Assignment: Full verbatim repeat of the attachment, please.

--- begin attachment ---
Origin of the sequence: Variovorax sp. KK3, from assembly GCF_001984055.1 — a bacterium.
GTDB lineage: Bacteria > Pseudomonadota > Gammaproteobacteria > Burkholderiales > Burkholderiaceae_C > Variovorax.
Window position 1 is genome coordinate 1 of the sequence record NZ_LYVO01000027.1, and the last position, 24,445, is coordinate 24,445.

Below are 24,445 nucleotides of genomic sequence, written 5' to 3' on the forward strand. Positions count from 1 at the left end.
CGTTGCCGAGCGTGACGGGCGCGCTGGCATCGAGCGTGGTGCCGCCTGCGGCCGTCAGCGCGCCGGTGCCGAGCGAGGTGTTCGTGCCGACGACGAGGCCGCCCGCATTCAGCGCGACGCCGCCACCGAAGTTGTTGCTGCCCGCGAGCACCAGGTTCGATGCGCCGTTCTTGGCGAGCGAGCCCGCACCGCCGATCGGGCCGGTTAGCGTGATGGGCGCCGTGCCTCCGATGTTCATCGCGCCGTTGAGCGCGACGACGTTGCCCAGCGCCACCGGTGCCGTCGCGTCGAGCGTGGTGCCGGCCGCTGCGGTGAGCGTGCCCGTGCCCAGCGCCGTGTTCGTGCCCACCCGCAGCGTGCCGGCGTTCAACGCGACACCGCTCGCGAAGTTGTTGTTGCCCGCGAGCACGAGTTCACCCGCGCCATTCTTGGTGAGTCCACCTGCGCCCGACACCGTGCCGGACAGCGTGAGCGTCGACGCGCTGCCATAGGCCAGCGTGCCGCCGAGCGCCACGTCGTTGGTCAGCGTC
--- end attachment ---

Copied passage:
Origin of the sequence: Variovorax sp. KK3, from assembly GCF_001984055.1 — a bacterium.
GTDB lineage: Bacteria > Pseudomonadota > Gammaproteobacteria > Burkholderiales > Burkholderiaceae_C > Variovorax.
Window position 1 is genome coordinate 1 of the sequence record NZ_LYVO01000027.1, and the last position, 24,445, is coordinate 24,445.

Below are 24,445 nucleotides of genomic sequence, written 5' to 3' on the forward strand. Positions count from 1 at the left end.
CGTTGCCGAGCGTGACGGGCGCGCTGGCATCGAGCGTGGTGCCGCCTGCGGCCGTCAGCGCGCCGGTGCCGAGCGAGGTGTTCGTGCCGACGACGAGGCCGCCCGCATTCAGCGCGACGCCGCCACCGAAGTTGTTGCTGCCCGCGAGCACCAGGTTCGATGCGCCGTTCTTGGCGAGCGAGCCCGCACCGCCGATCGGGCCGGTTAGCGTGATGGGCGCCGTGCCTCCGATGTTCATCGCGCCGTTGAGCGCGACGACGTTGCCCAGCGCCACCGGTGCCGTCGCGTCGAGCGTGGTGCCGGCCGCTGCGGTGAGCGTGCCCGTGCCCAGCGCCGTGTTCGTGCCCACCCGCAGCGTGCCGGCGTTCAACGCGACACCGCTCGCGAAGTTGTTGTTGCCCGCGAGCACGAGTTCACCCGCGCCATTCTTGGTGAGTCCACCTGCGCCCGACACCGTGCCGGACAGCGTGAGCGTCGACGCGCTGCCATAGGCCAGCGTGCCGCCGAGCGCCACGTCGTTGGTCAGCGTC